When treated early with immunomodulatory therapy, children with anterior uveitis may be able to avoid secondary complications down the road.
When treated early with immunomodulatory therapy, children with anterior uveitis may be able to avoid secondary complications down the road. Photo: Aaron Bronner, OD. Click image to enlarge.

Anterior uveitis in children is severe and can lead to visual complications such as cataract, glaucoma and band keratopathy. Immunomodulatory therapy is typically part of a stepladder approach to treat this condition, and in a recent study, researchers evaluated its efficacy.

A total of 134 patients (191 eyes) 18 years and younger treated for anterior uveitis using the stepladder approach during a 10-year period were reviewed. One-fourth responded to topical steroids alone. The remaining three-fourths required immunomodulatory therapy (one-fourth responded to methotrexate alone and the rest needed the addition of biologic agents). Thirty percent had to be switched to a different agent due to systemic side effects.

“Despite the difficulties in determining which immunomodulatory therapy worked best with the least amount of side effects, we were able to control the uveitis in 88% of patients,” the study authors explained. “Our study highlights the fact that there were two main issues in the management of pediatric uveitis using immunomodulatory therapy. First, there may be persistent uveitis which can be managed using the stepladder approach (first increasing the dose and frequency of the current agents or by adding a new immunomodulatory therapy agent). Second, there may be systemic side effects from immunomodulatory therapy. These side effects were not life-threatening but required switching to a different immunomodulatory therapy agent.”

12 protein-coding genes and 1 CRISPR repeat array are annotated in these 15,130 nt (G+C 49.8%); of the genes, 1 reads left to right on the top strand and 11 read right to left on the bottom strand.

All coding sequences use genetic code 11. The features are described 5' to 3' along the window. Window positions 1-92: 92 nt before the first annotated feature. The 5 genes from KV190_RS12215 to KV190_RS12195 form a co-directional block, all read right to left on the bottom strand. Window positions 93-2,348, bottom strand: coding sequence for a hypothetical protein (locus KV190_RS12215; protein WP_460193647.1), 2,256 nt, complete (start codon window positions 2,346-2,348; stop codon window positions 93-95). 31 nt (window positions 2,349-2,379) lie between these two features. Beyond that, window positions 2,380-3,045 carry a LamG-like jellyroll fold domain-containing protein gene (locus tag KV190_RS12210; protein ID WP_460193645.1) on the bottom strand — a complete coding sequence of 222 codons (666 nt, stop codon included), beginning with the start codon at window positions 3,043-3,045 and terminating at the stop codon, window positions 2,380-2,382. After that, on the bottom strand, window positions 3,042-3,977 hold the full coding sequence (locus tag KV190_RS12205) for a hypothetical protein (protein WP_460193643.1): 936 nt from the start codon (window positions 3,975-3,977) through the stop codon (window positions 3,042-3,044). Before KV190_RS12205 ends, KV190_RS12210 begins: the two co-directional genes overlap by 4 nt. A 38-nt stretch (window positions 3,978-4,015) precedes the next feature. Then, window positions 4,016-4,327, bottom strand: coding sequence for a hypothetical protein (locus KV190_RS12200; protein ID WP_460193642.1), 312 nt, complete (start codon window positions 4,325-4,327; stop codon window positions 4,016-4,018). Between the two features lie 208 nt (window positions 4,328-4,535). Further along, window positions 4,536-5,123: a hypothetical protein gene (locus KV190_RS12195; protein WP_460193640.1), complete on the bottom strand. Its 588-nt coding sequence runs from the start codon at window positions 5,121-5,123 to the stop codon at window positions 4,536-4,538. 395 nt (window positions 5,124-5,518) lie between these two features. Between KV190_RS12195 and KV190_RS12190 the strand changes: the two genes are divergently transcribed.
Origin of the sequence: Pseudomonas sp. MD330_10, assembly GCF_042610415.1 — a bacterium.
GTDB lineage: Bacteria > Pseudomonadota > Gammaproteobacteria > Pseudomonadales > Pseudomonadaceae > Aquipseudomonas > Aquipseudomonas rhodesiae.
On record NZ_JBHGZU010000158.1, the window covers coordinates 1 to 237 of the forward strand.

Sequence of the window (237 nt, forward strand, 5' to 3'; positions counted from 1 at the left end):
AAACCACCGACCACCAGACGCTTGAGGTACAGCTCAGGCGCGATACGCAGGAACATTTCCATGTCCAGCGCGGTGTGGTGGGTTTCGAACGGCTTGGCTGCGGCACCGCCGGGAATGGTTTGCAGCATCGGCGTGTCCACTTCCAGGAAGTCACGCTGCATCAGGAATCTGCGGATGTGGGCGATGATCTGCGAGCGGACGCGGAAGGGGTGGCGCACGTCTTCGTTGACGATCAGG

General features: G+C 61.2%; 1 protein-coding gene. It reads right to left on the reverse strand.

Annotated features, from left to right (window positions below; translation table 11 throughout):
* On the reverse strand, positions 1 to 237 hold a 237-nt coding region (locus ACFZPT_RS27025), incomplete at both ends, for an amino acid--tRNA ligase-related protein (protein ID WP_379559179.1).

The reduced incidence of complications may be due to regular screening regimens in patients leading to early diagnosis, early use of immunomodulatory therapy and the addition or switch to a different biologic agent when inflammation was persistent. The most common complications were band keratopathy (21%) and posterior synechiae (20%). The incidence of cataract formation (19%) was low compared with other studies, which may be due to steroid-sparing treatment. The need for surgical intervention was also on the lower side (16%).

Immunomodulatory therapy is safe and effective in managing pediatric anterior uveitis, helps improve visual outcomes with fewer complications and causes less need for surgical interventions. “Early introduction of immunomodulatory therapy in a timely manner using a stepladder approach is the key to achieving steroid-free remission and helps reduce long-term complications of steroids and uncontrolled uveitis,” the investigators concluded.

Huynh E, Elhusseiny AM, Nihalani BR. Pediatric anterior uveitis management in the USA: a single-centre, 10-year retrospective chart review exploring the efficacy and safety of systemic immunomodulatory therapy. Eye. May 23, 2022. [Epub ahead of print].